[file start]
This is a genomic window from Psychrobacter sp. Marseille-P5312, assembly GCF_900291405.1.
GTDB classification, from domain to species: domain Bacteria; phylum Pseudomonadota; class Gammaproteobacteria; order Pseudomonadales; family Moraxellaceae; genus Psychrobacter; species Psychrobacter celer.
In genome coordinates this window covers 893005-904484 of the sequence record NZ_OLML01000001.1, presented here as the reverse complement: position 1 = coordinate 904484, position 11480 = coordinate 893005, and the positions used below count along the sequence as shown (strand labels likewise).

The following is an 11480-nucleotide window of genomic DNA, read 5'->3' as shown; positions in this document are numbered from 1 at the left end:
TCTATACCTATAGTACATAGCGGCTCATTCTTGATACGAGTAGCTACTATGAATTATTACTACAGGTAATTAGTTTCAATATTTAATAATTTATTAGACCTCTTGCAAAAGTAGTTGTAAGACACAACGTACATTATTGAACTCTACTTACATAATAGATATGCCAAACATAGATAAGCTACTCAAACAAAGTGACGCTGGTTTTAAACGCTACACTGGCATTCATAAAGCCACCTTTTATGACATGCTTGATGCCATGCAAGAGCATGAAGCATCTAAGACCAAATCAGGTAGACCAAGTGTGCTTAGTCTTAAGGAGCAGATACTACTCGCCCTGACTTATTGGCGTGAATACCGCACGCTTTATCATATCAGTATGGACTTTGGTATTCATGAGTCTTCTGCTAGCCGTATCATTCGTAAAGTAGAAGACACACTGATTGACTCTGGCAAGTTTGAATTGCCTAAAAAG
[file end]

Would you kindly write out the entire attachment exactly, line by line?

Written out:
This is a genomic window from Psychrobacter sp. Marseille-P5312, assembly GCF_900291405.1.
GTDB classification, from domain to species: domain Bacteria; phylum Pseudomonadota; class Gammaproteobacteria; order Pseudomonadales; family Moraxellaceae; genus Psychrobacter; species Psychrobacter celer.
In genome coordinates this window covers 893005-904484 of the sequence record NZ_OLML01000001.1, presented here as the reverse complement: position 1 = coordinate 904484, position 11480 = coordinate 893005, and the positions used below count along the sequence as shown (strand labels likewise).

The following is an 11480-nucleotide window of genomic DNA, read 5'->3' as shown; positions in this document are numbered from 1 at the left end:
TCTATACCTATAGTACATAGCGGCTCATTCTTGATACGAGTAGCTACTATGAATTATTACTACAGGTAATTAGTTTCAATATTTAATAATTTATTAGACCTCTTGCAAAAGTAGTTGTAAGACACAACGTACATTATTGAACTCTACTTACATAATAGATATGCCAAACATAGATAAGCTACTCAAACAAAGTGACGCTGGTTTTAAACGCTACACTGGCATTCATAAAGCCACCTTTTATGACATGCTTGATGCCATGCAAGAGCATGAAGCATCTAAGACCAAATCAGGTAGACCAAGTGTGCTTAGTCTTAAGGAGCAGATACTACTCGCCCTGACTTATTGGCGTGAATACCGCACGCTTTATCATATCAGTATGGACTTTGGTATTCATGAGTCTTCTGCTAGCCGTATCATTCGTAAAGTAGAAGACACACTGATTGACTCTGGCAAGTTTGAATTGCCTAAAAAG